Grandparent? Me, too. Welcome to a whole new world. Do you get along with your daughter-in-law? My relationship with my DIL has been VERY tricky(even though she has lesbian aunts).

You don't want to bring craziness into your daughter's life? Ha! Good luck. We all have a bit of crazy in us. But as far as dating... so don't bring crazy around. I dated Cruel for months before she was allowed to even meet my kids. She knew of them(hell, I tried to convince her to run away from mine and my kids craziness...haha). She saw them on webcam running back and forth behind me while we talked. but we didn't do the sleep over, picnic date, "this is my friend so & so". You need time to get to know someone face to face not via the internet because if they are loons(you know we've all met a few of those) they can't hide it long. Set yourself a time line for dating etc such as 3mths. I know that might sound like ages in the lesbian life for some, but if you meet someone and they try to push that boundary -
red flag.

It did and you gave me food for thought...I hadnt looked at it like that.

my DIL is a good person we get along well,her sister even added me on FB and likes to talk w/ me. They are all ok w/ who I am,after my stepson got his first place here he had a roomate that is lesbian,that was where he met his wife thru her.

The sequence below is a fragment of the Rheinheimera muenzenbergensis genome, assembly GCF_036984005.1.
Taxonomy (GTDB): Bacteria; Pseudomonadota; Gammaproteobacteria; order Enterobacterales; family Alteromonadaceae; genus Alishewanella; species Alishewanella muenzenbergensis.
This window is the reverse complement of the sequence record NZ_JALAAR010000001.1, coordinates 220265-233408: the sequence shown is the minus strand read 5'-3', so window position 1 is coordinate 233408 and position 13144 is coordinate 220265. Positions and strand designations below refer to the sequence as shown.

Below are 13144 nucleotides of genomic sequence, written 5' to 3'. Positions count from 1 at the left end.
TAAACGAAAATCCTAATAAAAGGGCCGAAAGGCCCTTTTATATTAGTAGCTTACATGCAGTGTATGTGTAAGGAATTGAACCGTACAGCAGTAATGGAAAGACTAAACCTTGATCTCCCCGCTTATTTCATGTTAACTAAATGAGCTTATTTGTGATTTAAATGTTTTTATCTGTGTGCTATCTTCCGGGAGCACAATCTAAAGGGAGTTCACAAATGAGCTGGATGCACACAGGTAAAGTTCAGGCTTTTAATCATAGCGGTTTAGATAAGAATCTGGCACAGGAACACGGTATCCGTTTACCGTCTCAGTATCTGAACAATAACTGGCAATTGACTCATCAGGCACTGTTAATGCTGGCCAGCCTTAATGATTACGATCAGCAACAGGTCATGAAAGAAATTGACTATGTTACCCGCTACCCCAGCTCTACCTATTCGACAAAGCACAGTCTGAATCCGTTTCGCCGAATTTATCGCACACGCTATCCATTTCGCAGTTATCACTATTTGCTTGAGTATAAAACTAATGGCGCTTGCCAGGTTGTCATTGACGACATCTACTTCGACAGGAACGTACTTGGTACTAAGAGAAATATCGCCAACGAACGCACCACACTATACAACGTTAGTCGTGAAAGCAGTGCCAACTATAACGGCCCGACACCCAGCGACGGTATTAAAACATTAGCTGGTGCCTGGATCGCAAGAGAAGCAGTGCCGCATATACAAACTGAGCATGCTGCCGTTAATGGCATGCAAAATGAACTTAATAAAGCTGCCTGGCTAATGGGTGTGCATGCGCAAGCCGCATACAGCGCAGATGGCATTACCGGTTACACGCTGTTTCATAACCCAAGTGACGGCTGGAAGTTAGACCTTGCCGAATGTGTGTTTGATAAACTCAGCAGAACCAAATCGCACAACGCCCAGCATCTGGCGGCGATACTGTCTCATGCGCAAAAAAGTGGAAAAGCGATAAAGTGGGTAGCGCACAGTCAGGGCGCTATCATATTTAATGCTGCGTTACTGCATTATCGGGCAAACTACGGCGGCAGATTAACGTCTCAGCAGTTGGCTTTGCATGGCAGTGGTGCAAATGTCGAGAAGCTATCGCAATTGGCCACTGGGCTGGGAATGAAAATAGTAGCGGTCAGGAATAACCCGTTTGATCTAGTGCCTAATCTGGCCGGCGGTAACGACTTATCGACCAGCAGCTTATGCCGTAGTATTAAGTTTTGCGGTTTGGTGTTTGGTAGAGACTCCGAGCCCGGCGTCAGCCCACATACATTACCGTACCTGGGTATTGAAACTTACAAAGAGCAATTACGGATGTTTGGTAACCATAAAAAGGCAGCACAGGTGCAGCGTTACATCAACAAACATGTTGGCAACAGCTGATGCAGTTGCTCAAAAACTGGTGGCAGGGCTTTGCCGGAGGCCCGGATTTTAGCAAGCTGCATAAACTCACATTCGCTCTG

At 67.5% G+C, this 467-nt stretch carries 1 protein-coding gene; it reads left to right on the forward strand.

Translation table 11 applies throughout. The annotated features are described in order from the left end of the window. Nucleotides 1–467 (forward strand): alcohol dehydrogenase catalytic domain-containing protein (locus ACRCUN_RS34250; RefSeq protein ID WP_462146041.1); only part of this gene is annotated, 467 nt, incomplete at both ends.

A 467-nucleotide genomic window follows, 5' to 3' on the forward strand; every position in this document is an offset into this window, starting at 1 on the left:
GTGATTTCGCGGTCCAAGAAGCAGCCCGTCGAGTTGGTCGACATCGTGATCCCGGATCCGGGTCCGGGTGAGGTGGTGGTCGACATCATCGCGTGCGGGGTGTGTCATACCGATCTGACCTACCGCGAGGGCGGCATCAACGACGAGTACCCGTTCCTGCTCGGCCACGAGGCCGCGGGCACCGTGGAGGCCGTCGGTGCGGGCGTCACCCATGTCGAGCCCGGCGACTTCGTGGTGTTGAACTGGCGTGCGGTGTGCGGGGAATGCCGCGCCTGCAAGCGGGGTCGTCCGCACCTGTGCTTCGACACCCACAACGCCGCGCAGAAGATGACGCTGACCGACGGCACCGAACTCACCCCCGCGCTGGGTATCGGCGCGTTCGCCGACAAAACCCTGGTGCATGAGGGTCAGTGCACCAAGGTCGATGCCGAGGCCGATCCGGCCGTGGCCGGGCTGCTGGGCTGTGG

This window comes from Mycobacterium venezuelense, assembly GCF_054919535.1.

lol yeah i know what you mean...we are crazy,funny you say that about ages in lesbian life lol.
im the one who might get crazy lol thats what im worried about :|

jelli 08-01-2011 12:30 PM

Quote
 
The foundational understanding on which the entire parent-child relationship rests is found in a careful balance between love and discipline. The interaction of those two variables is critical and is as close as we can get to a formula for successful parenting. (Dr. James Dobson, The New Dare to Discipline, p. 48)

luv2luvgirls 08-01-2011 12:34 PM

Quote:

Originally Posted by jelli (Post 390315)
The foundational understanding on which the entire parent-child relationship rests is found in a careful balance between love and discipline. The interaction of those two variables is critical and is as close as we can get to a formula for successful parenting. (Dr. James Dobson, The New Dare to Discipline, p. 48)

Nice! thanks for sharing it jelli

Ginger 03-11-2012 05:12 PM

I hope it's okay that I'm cross posting this; I just posted it in a thread about dating someone with a kid, then I saw this thread and started reading it, and realized my post really should have been placed here.

That said...


I'm the live-in girlfriend of a single mom, and here's what I've learned. Every situation is different but here's what works in mine:

1) Avoid ever taking a parental or disciplinary role. If safety is involved, of course, step up to the plate, and quickly. Otherwise, wait and report the behavior to the mom--but only if you think she'd want to hear it! And save your silver bullets. Don't go running to her all the time with troubling shit the kid did.